Then the Pentagon was hit, and then the fourth plane crashed in Pennsylvania, and they reported that there were more planes thought to be hijacked and on their way to other targets.  [Editor's (father's) note: Deora Bodley, the roommate of my wife's closest friend's daughter, was aboard that plane. Seeing her photograph makes the tragedy ever so much more personal. I want to cry.]  Such nightmare images. I pray that the world will never again see a sight like that.  But I know it will, and far too soon.

I didn't sleep that night.

Or the night afterward, much.

Finally, on the third night, I took some valium to help me sleep, and since then I've been resting better.  But it has become clear to me that a very large war is brewing in the air, gathering on the horizon like so many storm clouds.  On my horizon, to be exact, just over that-a-way.  And nobody here seems particularly concerned.

I can understand why.  The concept of non-attachment, here, isn't just some flaky eastern religious convention.  It's an absolutely essential approach to life.  Why?  Because if you are attached to something -- be it peace and quiet, money, linear logic, egalitarianism, or life itself -- then you will consequently be disturbed when any of these things are lacking, or at risk of lacking.  Elsewhere, these kinds of attachments may account for the sort of mild gnawing neuroticism that virtually everyone in America is familiar with.  In India, however, they will KILL you. They will drive you COMPLETELY FREAKING NUTS.  Because everything in India is extreme, and every extremity embodies a paradox.

Type-A personalities wouldn't last a week here.

So what do you do when a war is coming?  What do you do when anything is coming?

In "Zen Mind, Beginner's Mind," Shunryo Suzuki talked about non-attachment in zazen practice, which is close enough to the Indian mindset to be illustrative:

"Knowing that your life is short, to enjoy it day after day, moment after moment, is the life of "form is form, and emptiness is emptiness."  When Buddha comes, you will welcome him; when the devil comes, you will welcome him.  The famous Chinese Zen master Ummon, said, "Sun-faced Buddha and moon-faced Buddha."  When he was ill, someone asked him, "How are you?"  And he answered, "Sun-faced Buddha and moon-faced Buddha."  That is the life of "form is form and emptiness is emptiness."  There is no problem.  One year of life is good.  One hundred years of life are good."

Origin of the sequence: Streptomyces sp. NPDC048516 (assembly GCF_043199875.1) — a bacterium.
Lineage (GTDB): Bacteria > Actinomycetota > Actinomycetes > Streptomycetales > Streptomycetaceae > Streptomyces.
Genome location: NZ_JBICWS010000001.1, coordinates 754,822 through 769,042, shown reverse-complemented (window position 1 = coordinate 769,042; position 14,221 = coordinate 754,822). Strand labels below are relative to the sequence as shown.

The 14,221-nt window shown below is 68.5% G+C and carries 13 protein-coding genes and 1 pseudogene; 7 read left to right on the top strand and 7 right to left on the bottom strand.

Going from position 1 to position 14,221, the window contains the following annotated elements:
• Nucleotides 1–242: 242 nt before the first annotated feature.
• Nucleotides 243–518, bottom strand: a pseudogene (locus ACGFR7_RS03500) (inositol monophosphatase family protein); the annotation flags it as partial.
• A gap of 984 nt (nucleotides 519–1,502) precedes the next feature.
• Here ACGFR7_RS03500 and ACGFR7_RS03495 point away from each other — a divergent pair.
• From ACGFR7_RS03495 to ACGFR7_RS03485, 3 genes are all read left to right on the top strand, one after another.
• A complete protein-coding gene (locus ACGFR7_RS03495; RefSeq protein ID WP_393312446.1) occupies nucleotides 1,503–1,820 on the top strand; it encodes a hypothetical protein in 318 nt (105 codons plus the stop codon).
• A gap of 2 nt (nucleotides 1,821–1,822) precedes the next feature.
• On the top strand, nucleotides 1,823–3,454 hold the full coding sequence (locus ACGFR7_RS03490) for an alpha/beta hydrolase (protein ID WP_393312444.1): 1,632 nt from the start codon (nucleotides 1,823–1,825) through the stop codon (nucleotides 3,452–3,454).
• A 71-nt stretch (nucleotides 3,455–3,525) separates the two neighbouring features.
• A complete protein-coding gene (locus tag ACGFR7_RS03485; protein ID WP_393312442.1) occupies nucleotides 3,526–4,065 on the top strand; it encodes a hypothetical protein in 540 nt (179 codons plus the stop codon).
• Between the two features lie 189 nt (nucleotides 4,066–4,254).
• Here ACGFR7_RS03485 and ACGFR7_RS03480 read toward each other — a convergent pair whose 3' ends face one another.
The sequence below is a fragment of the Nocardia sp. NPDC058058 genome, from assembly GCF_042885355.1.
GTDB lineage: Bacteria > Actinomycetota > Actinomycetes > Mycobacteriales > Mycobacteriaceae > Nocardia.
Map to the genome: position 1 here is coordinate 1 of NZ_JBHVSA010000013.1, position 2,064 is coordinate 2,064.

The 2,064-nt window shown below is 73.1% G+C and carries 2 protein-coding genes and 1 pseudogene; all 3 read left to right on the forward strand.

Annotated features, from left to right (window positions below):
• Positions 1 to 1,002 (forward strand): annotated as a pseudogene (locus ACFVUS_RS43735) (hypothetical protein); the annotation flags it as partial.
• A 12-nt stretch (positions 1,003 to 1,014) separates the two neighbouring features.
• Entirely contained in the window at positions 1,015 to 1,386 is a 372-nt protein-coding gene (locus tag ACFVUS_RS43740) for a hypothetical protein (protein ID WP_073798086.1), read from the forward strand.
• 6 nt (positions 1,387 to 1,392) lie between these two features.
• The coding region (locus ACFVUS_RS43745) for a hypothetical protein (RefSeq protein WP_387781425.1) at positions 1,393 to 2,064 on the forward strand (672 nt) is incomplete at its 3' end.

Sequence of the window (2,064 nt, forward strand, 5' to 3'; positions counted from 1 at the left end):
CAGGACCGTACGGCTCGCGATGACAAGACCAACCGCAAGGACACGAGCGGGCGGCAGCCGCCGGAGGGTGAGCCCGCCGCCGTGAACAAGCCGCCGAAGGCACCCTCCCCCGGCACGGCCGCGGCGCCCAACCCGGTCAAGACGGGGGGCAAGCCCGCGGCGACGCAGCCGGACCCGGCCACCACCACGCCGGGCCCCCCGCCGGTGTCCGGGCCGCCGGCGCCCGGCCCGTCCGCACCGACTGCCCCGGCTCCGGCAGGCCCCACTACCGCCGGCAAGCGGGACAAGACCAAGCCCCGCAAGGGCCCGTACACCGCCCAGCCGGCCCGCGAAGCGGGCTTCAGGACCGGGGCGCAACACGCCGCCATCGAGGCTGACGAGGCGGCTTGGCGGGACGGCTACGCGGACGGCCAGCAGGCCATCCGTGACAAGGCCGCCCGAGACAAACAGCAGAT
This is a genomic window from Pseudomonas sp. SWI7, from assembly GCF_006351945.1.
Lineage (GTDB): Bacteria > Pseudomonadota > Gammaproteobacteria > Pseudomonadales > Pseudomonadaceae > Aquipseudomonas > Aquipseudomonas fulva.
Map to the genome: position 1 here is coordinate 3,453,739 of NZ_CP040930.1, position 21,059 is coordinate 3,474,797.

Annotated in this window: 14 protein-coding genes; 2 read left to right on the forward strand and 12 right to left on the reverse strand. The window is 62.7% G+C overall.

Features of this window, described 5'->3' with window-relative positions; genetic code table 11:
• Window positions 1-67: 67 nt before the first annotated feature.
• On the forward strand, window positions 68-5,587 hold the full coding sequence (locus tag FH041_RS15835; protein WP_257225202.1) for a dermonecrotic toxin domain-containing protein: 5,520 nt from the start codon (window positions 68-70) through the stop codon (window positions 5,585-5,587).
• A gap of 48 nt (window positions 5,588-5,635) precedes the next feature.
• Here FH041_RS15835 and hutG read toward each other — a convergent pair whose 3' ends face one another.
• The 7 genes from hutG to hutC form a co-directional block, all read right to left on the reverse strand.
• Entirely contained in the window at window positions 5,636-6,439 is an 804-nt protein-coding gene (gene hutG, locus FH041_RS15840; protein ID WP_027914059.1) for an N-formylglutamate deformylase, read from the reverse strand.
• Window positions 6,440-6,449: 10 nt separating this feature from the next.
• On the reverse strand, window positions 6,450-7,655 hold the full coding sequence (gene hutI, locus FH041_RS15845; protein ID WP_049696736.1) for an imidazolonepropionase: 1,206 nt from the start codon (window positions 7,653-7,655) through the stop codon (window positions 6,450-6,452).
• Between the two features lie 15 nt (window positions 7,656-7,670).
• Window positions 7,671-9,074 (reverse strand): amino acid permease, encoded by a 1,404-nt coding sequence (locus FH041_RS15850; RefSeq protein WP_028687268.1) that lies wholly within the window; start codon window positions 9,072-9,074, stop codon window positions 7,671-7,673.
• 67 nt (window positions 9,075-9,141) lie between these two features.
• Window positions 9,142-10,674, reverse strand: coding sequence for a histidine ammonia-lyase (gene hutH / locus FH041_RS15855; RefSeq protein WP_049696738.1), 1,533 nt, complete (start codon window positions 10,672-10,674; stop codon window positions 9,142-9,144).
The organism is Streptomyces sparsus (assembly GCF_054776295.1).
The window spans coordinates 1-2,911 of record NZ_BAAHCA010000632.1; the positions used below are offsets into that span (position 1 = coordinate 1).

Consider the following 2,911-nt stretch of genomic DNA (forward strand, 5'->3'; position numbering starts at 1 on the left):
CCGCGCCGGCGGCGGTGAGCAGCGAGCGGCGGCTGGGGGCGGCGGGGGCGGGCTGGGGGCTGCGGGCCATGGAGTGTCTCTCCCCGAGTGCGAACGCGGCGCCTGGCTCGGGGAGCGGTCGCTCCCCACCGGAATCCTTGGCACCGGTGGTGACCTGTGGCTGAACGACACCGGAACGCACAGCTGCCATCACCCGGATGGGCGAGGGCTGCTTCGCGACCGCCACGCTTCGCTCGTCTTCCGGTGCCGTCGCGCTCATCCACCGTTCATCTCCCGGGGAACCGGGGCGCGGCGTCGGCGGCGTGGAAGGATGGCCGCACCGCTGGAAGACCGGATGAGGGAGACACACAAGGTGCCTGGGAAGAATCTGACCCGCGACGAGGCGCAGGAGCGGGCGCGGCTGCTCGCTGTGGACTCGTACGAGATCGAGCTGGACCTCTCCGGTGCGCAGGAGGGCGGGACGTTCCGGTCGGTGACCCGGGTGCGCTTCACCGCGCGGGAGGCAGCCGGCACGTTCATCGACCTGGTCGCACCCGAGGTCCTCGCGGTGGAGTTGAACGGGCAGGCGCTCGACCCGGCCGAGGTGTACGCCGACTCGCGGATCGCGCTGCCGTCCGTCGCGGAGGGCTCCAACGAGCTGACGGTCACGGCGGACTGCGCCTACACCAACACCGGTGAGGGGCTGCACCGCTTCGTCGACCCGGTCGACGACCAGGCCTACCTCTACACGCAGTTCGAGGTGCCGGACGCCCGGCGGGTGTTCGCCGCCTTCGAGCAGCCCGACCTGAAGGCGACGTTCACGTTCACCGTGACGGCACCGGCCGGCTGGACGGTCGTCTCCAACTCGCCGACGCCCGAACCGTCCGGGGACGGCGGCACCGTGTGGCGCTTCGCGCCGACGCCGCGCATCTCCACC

So if war breaks out or if peace somehow prevails, there will be no problem.  It will be Sun-faced Buddha and Moon-faced Buddha, and either way the people here will talk about it over tea.  Myself, I have difficulty reaching this level of non-attachment.  In particular, I find that the presence of nuclear weapons in the area changes the equation rather dramatically.  Sun-faced Buddha and Moon-faced Buddha alike are far less enjoyable when there is no tea to welcome him and no people left to do the welcoming.

But maybe that's just me.

As nonchalant as everyone seems to be about this on a personal level, the political ramifications of it are on everyone's lips.  (Remember, this is India, so a paradox is essential.)  Initially, many people -- aside from feeling deep sorrow for the massacre in New York -- seemed hopeful that this situation could somehow bode ill for Pakistan.  More recently, people seem to have realized that Pakistan faring ill would be an astonishingly good way to open World War III.  Now they are actually hoping that Musharraf manages to maintain a modicum of control over the country.  Alas, this does not seem particularly likely to anyone, and if Musharraf looses control, then the conflict is certain to spread.  As the closest large city to Pakistan, Ahmedabad will likely be one of the first places to be engulfed.

I can't fathom this.  I don't want to fathom this.  The degree to which I can put it aside in my mind and get on with my daily life -- that isn't non-attachment, it's denial.  Perhaps that's what the people around me are feeling as well.

Well, once again I have stayed up far past midnight, trying futilely to capture another glimpse of India.  My fingers are beginning to slow, and my eyelids have started to droop.  There are so many things that I haven't yet written about: the strange new languages that have evolved, such as "Hinglish," or the fat and happy geckos that serve as pest control in my apartment, or the tiny, smoky repair shop to which I have entrusted my beloved digital camera.  Everything here is new and strange and terrible and wonderful, and I am in awe of it constantly, but it also feels like home, like a place that some part of me has lived before.  I wish my friends and family were here -- I would take them to my favorite tea-stands, we could sip chai and make faces at the nearby monkeys -- but I don't wish that I were anywhere else.  Amidst all this chaos and revelry and threat of war, there is a lesson waiting.  I can feel it out there, waiting for me, but I have no idea what it is.  I must find it, and I'm not sure that I'll be able to leave until I do.